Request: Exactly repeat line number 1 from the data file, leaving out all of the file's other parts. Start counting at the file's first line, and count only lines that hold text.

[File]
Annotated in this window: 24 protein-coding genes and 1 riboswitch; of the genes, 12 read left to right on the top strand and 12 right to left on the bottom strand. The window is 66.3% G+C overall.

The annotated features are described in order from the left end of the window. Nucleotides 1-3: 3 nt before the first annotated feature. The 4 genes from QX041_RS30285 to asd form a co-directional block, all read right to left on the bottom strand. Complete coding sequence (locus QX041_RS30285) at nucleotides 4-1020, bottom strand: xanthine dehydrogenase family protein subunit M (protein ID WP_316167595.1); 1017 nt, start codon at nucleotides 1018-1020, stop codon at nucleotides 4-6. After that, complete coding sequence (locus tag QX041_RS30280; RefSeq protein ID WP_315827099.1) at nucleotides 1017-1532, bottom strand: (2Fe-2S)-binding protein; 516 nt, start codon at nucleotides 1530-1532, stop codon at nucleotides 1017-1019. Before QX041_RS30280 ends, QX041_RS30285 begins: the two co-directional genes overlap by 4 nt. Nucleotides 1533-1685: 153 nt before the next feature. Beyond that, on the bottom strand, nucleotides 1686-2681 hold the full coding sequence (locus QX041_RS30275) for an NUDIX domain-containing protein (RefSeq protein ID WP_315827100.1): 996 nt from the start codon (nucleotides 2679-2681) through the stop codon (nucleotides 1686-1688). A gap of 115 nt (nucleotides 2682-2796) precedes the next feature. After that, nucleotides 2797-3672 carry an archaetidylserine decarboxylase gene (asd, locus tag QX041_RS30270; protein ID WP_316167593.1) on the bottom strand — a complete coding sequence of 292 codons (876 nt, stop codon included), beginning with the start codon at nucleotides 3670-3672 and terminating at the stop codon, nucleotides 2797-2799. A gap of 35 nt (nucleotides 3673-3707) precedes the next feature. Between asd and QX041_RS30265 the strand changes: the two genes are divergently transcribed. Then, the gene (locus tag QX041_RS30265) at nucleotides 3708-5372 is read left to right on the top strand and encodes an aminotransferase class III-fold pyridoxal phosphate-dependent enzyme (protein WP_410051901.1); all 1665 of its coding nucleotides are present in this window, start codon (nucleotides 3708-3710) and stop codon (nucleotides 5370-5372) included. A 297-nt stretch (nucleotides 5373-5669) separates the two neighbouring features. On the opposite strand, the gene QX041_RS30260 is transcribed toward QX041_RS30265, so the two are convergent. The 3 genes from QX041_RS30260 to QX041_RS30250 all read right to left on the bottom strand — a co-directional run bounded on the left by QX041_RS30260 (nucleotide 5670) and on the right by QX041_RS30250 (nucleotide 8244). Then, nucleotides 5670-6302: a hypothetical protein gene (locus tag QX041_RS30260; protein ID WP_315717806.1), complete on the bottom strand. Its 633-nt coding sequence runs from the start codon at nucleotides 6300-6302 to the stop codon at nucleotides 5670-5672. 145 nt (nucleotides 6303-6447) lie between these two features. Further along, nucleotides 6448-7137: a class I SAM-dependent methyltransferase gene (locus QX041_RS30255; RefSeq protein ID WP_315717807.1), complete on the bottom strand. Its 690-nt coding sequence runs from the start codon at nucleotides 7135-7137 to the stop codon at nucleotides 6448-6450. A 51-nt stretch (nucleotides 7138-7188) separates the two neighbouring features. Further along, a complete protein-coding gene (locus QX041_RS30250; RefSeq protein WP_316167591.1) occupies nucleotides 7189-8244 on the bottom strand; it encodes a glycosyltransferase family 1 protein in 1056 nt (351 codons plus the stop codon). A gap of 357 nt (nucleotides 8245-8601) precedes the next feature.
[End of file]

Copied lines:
Annotated in this window: 24 protein-coding genes and 1 riboswitch; of the genes, 12 read left to right on the top strand and 12 right to left on the bottom strand. The window is 66.3% G+C overall.